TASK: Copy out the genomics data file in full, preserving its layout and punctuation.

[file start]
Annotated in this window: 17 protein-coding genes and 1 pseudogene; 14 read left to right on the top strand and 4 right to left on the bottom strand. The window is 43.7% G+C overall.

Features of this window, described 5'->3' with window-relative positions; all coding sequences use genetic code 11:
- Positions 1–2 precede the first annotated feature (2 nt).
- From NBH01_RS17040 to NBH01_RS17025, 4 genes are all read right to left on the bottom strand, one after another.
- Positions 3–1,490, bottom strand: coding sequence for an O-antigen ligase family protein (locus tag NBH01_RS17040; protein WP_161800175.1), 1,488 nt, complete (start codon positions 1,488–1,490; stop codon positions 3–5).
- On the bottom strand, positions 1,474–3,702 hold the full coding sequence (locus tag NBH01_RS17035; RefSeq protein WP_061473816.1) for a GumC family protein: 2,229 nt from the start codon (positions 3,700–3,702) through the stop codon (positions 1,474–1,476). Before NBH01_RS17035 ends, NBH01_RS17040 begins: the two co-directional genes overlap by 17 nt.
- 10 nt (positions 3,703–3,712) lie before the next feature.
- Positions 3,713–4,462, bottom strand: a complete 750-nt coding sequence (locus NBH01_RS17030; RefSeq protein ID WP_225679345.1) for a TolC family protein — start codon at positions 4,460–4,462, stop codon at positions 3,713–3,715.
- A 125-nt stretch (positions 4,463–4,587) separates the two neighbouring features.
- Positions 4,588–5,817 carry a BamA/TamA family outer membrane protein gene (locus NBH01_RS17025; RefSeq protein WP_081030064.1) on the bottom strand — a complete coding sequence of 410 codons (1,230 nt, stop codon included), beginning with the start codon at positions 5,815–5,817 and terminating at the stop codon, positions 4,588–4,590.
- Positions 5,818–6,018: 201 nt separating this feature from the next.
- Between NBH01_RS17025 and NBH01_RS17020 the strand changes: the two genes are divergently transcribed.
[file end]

Annotated in this window: 17 protein-coding genes and 1 pseudogene; 14 read left to right on the top strand and 4 right to left on the bottom strand. The window is 43.7% G+C overall.

Features of this window, described 5'->3' with window-relative positions; all coding sequences use genetic code 11:
- Positions 1–2 precede the first annotated feature (2 nt).
- From NBH01_RS17040 to NBH01_RS17025, 4 genes are all read right to left on the bottom strand, one after another.
- Positions 3–1,490, bottom strand: coding sequence for an O-antigen ligase family protein (locus tag NBH01_RS17040; protein WP_161800175.1), 1,488 nt, complete (start codon positions 1,488–1,490; stop codon positions 3–5).
- On the bottom strand, positions 1,474–3,702 hold the full coding sequence (locus tag NBH01_RS17035; RefSeq protein WP_061473816.1) for a GumC family protein: 2,229 nt from the start codon (positions 3,700–3,702) through the stop codon (positions 1,474–1,476). Before NBH01_RS17035 ends, NBH01_RS17040 begins: the two co-directional genes overlap by 17 nt.
- 10 nt (positions 3,703–3,712) lie before the next feature.
- Positions 3,713–4,462, bottom strand: a complete 750-nt coding sequence (locus NBH01_RS17030; RefSeq protein ID WP_225679345.1) for a TolC family protein — start codon at positions 4,460–4,462, stop codon at positions 3,713–3,715.
- A 125-nt stretch (positions 4,463–4,587) separates the two neighbouring features.
- Positions 4,588–5,817 carry a BamA/TamA family outer membrane protein gene (locus NBH01_RS17025; RefSeq protein WP_081030064.1) on the bottom strand — a complete coding sequence of 410 codons (1,230 nt, stop codon included), beginning with the start codon at positions 5,815–5,817 and terminating at the stop codon, positions 4,588–4,590.
- Positions 5,818–6,018: 201 nt separating this feature from the next.
- Between NBH01_RS17025 and NBH01_RS17020 the strand changes: the two genes are divergently transcribed.